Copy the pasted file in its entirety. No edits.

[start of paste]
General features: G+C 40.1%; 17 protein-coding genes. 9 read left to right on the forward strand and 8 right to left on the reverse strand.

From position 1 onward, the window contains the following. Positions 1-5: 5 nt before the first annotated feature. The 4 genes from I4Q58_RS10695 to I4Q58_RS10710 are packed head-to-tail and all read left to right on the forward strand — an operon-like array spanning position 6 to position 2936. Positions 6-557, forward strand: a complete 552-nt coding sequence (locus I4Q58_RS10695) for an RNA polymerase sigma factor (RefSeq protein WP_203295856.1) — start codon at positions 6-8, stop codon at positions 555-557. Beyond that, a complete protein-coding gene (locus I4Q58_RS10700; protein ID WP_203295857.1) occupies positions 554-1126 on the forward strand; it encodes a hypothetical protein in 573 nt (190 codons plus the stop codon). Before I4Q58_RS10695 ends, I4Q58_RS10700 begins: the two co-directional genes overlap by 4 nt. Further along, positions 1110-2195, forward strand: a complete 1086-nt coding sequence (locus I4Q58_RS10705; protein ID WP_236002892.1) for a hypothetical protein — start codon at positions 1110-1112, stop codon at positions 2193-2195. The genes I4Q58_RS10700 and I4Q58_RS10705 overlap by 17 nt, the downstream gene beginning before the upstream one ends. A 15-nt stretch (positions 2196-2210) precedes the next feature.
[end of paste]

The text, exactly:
General features: G+C 40.1%; 17 protein-coding genes. 9 read left to right on the forward strand and 8 right to left on the reverse strand.

From position 1 onward, the window contains the following. Positions 1-5: 5 nt before the first annotated feature. The 4 genes from I4Q58_RS10695 to I4Q58_RS10710 are packed head-to-tail and all read left to right on the forward strand — an operon-like array spanning position 6 to position 2936. Positions 6-557, forward strand: a complete 552-nt coding sequence (locus I4Q58_RS10695) for an RNA polymerase sigma factor (RefSeq protein WP_203295856.1) — start codon at positions 6-8, stop codon at positions 555-557. Beyond that, a complete protein-coding gene (locus I4Q58_RS10700; protein ID WP_203295857.1) occupies positions 554-1126 on the forward strand; it encodes a hypothetical protein in 573 nt (190 codons plus the stop codon). Before I4Q58_RS10695 ends, I4Q58_RS10700 begins: the two co-directional genes overlap by 4 nt. Further along, positions 1110-2195, forward strand: a complete 1086-nt coding sequence (locus I4Q58_RS10705; protein ID WP_236002892.1) for a hypothetical protein — start codon at positions 1110-1112, stop codon at positions 2193-2195. The genes I4Q58_RS10700 and I4Q58_RS10705 overlap by 17 nt, the downstream gene beginning before the upstream one ends. A 15-nt stretch (positions 2196-2210) precedes the next feature.